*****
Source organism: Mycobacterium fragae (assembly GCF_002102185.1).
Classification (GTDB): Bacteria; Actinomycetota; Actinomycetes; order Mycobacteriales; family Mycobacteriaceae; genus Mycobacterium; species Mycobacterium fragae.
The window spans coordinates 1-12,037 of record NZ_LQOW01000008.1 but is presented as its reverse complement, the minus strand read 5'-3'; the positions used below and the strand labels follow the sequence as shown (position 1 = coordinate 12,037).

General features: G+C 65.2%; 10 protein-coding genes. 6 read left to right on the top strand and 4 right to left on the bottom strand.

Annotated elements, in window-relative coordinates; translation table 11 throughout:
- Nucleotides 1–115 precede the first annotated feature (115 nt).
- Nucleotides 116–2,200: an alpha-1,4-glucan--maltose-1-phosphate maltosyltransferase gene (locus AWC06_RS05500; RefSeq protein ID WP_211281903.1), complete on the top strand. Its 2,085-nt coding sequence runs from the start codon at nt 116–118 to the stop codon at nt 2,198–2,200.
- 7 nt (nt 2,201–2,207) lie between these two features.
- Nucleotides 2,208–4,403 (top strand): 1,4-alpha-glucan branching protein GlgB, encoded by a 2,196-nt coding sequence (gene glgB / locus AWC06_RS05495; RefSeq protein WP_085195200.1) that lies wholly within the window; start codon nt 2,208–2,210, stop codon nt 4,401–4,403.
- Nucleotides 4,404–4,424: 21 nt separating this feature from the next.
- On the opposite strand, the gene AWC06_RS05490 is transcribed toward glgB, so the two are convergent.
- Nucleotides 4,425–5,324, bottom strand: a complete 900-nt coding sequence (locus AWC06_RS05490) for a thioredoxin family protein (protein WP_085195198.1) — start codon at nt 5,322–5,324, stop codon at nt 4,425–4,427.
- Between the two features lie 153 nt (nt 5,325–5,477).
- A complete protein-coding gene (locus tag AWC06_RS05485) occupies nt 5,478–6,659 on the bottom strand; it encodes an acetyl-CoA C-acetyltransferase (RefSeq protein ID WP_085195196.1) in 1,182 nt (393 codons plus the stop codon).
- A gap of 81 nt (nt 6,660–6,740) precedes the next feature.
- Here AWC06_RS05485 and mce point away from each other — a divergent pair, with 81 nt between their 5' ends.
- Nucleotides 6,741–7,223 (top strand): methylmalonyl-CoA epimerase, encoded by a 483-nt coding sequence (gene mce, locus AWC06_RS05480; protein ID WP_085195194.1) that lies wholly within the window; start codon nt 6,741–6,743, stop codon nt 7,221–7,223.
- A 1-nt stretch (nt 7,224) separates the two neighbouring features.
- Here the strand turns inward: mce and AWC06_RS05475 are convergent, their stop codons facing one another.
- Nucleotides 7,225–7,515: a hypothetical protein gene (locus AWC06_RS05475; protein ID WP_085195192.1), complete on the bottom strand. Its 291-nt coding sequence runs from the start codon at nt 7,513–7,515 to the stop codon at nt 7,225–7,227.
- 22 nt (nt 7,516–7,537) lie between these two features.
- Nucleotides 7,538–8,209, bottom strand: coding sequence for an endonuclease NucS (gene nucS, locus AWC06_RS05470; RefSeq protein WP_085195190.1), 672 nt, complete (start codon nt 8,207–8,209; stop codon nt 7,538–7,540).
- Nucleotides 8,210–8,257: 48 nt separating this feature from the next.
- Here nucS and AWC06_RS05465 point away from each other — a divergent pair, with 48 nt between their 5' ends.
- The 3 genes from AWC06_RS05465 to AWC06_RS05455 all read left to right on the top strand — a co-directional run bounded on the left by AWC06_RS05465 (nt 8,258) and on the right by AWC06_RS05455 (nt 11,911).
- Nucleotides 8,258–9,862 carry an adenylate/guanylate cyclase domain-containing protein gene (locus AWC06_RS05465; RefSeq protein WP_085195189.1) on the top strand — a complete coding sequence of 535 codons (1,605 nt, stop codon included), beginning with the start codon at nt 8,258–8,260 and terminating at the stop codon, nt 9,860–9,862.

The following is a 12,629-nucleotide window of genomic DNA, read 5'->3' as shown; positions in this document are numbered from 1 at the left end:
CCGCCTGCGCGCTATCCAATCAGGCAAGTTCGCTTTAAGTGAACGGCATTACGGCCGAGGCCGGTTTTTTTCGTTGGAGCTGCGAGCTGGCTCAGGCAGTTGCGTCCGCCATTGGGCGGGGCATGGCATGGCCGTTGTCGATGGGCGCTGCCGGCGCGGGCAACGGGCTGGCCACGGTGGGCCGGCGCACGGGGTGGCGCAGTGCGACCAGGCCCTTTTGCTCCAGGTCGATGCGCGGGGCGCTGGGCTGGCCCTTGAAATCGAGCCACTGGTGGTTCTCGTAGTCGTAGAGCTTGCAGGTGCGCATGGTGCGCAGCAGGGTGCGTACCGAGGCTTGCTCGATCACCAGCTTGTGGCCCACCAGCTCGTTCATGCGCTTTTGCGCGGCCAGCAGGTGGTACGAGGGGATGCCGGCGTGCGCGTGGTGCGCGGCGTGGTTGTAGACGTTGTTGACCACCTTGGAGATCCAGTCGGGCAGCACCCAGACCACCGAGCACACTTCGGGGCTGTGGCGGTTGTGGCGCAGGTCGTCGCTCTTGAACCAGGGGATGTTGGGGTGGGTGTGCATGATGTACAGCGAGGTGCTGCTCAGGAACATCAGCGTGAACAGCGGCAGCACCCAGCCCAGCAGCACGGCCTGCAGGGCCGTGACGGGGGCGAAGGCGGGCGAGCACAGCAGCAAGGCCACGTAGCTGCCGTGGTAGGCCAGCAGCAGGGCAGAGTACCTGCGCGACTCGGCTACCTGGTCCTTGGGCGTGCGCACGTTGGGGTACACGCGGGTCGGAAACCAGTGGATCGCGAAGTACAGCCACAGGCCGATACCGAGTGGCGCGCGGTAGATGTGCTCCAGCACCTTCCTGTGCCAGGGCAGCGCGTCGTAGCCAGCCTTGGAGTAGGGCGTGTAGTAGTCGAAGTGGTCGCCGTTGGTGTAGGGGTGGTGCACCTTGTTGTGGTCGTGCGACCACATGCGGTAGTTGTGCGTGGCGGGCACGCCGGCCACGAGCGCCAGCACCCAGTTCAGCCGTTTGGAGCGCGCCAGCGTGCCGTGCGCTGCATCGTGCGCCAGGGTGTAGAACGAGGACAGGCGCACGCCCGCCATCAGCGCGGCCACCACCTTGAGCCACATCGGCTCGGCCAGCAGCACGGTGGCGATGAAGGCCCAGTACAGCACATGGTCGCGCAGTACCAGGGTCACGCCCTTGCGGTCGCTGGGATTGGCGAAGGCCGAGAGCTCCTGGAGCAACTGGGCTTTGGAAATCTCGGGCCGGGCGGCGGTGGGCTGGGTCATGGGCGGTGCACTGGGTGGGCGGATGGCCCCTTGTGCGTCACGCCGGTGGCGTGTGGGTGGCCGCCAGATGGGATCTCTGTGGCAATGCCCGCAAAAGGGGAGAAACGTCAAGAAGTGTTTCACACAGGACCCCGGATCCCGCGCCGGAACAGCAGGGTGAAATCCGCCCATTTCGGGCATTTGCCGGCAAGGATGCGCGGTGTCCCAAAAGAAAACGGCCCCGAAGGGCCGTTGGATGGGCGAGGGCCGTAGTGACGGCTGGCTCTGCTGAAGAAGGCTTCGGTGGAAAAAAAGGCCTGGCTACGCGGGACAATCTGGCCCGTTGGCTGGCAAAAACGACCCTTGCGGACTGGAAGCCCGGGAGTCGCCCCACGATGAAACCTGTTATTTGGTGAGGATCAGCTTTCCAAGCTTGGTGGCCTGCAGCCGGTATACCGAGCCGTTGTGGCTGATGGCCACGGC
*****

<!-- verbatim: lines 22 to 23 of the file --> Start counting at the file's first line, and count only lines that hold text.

- Nucleotides 7,538–8,209, bottom strand: coding sequence for an endonuclease NucS (gene nucS, locus AWC06_RS05470; RefSeq protein WP_085195190.1), 672 nt, complete (start codon nt 8,207–8,209; stop codon nt 7,538–7,540).
- Nucleotides 8,210–8,257: 48 nt separating this feature from the next.